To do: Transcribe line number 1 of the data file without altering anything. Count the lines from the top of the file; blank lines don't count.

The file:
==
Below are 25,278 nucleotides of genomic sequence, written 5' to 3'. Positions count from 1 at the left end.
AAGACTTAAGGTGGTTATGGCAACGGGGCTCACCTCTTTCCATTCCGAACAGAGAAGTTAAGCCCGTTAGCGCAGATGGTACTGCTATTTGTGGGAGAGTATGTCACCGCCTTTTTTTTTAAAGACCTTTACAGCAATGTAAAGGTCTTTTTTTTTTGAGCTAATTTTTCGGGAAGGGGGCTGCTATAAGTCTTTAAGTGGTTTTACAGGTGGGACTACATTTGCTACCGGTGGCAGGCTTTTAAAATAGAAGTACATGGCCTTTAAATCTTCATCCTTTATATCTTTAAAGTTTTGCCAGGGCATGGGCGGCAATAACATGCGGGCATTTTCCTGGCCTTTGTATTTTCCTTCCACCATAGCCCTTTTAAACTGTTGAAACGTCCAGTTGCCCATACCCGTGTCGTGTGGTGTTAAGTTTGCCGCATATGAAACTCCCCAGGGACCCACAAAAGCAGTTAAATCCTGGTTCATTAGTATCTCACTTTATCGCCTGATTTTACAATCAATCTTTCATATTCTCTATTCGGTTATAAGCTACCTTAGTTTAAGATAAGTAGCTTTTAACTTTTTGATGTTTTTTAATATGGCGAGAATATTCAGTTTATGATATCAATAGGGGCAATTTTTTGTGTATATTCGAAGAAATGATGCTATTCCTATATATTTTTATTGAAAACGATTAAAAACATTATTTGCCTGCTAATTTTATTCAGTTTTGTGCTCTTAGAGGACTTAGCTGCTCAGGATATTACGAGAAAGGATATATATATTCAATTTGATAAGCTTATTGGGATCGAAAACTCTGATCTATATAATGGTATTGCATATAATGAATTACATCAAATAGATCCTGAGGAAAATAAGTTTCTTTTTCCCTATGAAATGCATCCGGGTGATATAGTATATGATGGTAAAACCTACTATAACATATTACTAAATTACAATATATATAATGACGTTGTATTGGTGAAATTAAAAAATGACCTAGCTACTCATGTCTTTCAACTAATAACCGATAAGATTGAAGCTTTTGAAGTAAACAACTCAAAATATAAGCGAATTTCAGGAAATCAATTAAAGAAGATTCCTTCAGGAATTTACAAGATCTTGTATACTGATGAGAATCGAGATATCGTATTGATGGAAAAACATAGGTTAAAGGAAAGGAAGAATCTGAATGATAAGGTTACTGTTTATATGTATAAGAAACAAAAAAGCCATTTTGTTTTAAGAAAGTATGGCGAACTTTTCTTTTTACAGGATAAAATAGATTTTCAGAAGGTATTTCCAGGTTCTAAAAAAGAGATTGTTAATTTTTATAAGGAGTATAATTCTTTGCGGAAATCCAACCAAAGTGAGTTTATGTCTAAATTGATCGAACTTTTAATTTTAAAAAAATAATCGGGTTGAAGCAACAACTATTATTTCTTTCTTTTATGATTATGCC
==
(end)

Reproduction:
Below are 25,278 nucleotides of genomic sequence, written 5' to 3'. Positions count from 1 at the left end.